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La Texican

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About La Texican

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    Hive Mind Level 4 Worker: Builder Bee

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  1. If I have something to say to you, I gotta say it. If I think of something to add to a recent conversation it will roll around my head, bugging me, until I get to say it to you.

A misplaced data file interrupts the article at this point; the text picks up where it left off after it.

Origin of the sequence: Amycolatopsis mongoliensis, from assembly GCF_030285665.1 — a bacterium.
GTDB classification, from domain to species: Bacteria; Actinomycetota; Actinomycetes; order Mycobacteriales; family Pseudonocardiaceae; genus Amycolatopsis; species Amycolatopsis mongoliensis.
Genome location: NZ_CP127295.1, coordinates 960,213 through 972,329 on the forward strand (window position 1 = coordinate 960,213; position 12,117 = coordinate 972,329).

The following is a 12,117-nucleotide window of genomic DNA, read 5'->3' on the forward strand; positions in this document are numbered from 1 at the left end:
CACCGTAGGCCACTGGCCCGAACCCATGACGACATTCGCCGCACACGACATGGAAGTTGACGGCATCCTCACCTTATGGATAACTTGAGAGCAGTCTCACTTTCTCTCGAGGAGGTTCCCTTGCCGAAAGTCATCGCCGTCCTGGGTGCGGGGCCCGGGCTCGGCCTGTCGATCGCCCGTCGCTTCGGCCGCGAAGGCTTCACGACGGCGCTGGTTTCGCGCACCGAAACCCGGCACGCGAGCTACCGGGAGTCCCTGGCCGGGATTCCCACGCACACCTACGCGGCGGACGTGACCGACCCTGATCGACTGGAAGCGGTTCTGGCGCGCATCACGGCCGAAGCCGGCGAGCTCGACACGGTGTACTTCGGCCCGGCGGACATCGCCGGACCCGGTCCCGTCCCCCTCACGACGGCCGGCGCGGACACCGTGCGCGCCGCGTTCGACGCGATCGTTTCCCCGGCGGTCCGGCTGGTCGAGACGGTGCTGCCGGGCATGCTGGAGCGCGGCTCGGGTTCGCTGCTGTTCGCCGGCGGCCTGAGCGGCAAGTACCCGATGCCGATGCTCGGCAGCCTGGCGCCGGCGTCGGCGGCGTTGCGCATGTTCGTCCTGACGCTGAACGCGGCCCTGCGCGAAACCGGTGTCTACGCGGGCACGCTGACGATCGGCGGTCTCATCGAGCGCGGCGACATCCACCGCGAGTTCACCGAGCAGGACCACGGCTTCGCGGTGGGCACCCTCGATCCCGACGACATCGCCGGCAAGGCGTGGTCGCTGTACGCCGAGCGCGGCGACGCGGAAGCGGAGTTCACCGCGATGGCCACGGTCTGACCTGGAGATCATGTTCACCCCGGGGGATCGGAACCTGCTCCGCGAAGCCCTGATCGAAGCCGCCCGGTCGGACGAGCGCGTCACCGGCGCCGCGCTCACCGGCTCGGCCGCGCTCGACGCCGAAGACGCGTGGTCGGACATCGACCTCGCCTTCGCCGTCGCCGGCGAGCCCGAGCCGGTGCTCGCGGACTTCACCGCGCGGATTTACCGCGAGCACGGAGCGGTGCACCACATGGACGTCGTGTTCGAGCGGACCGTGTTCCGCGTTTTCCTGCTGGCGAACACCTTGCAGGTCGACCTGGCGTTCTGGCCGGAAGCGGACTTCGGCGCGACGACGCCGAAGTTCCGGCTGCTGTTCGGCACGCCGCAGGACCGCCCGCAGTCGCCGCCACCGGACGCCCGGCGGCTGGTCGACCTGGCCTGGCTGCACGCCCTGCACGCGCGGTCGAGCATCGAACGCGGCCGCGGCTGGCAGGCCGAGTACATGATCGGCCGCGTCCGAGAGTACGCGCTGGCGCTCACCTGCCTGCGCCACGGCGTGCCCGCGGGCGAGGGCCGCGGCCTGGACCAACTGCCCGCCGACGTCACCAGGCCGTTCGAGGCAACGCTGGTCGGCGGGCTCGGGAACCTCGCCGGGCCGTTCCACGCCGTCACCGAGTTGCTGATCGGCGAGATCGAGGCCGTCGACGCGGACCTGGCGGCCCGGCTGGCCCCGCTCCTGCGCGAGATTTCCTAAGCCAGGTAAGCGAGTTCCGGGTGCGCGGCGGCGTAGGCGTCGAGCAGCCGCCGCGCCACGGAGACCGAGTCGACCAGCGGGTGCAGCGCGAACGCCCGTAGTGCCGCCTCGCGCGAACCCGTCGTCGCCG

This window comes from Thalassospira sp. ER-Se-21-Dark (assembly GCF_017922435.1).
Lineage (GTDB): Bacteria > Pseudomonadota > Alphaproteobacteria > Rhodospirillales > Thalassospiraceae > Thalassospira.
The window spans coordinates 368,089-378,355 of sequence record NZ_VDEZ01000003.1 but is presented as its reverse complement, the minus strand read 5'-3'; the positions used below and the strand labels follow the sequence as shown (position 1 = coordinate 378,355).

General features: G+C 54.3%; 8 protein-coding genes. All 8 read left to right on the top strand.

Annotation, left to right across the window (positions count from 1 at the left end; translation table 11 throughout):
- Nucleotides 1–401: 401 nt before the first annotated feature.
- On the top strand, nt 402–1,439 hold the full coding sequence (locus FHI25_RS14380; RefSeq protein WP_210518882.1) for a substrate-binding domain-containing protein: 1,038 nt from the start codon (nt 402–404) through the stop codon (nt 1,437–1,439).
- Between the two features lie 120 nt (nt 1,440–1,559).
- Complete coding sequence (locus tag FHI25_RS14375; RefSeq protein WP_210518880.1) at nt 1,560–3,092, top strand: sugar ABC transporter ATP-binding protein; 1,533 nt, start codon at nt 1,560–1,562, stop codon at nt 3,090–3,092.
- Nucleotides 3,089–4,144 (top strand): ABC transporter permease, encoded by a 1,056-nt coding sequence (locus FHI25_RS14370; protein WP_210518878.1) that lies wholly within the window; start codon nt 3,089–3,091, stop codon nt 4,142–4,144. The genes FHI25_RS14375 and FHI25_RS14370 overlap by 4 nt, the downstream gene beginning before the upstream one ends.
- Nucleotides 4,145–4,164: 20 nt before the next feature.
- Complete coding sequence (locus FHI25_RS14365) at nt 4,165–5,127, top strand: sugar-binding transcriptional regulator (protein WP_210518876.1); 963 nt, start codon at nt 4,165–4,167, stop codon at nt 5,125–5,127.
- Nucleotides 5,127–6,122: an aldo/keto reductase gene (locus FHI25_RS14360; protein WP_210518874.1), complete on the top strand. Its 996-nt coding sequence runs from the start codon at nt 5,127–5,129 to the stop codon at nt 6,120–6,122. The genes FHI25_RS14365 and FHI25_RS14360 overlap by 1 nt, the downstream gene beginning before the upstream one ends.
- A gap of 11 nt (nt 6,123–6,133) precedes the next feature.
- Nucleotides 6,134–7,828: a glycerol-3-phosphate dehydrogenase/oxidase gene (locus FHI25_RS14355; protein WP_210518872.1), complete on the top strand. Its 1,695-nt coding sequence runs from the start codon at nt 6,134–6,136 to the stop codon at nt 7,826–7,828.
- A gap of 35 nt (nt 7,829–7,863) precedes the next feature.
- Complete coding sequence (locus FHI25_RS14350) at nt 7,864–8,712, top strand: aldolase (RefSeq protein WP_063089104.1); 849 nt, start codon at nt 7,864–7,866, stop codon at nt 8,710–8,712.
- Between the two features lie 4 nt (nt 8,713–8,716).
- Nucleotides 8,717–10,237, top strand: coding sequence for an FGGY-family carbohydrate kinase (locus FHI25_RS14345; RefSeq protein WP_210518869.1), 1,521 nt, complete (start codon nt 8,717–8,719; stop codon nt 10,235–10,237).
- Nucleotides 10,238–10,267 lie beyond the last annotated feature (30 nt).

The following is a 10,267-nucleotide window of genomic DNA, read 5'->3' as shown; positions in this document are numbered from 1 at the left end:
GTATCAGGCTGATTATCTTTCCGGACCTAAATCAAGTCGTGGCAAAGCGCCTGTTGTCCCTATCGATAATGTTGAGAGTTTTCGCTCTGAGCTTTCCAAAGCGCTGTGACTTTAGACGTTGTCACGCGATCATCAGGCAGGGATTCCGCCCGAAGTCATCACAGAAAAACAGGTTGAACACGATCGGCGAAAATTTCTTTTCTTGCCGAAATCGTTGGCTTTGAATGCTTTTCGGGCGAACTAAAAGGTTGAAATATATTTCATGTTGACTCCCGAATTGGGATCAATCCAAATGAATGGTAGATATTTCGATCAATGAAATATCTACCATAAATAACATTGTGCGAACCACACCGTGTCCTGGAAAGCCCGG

2. I guess it depends on what part of the country you're in.
  3. I just left Texas, but I have a Texas garden story. I tried a veggie garden. I used ant killer, the ants ate my corn, the birds pecked my tomatoes before they ripened, and a neighbors pig got loose and ate my broccoli right when it was almost read guy. I stuck to pumpkin patches after that. Nice, thick skinned pumpkins.
  4. Your opinion--babies in checkout lanes Ask them what aisle they found them on, if you want another one.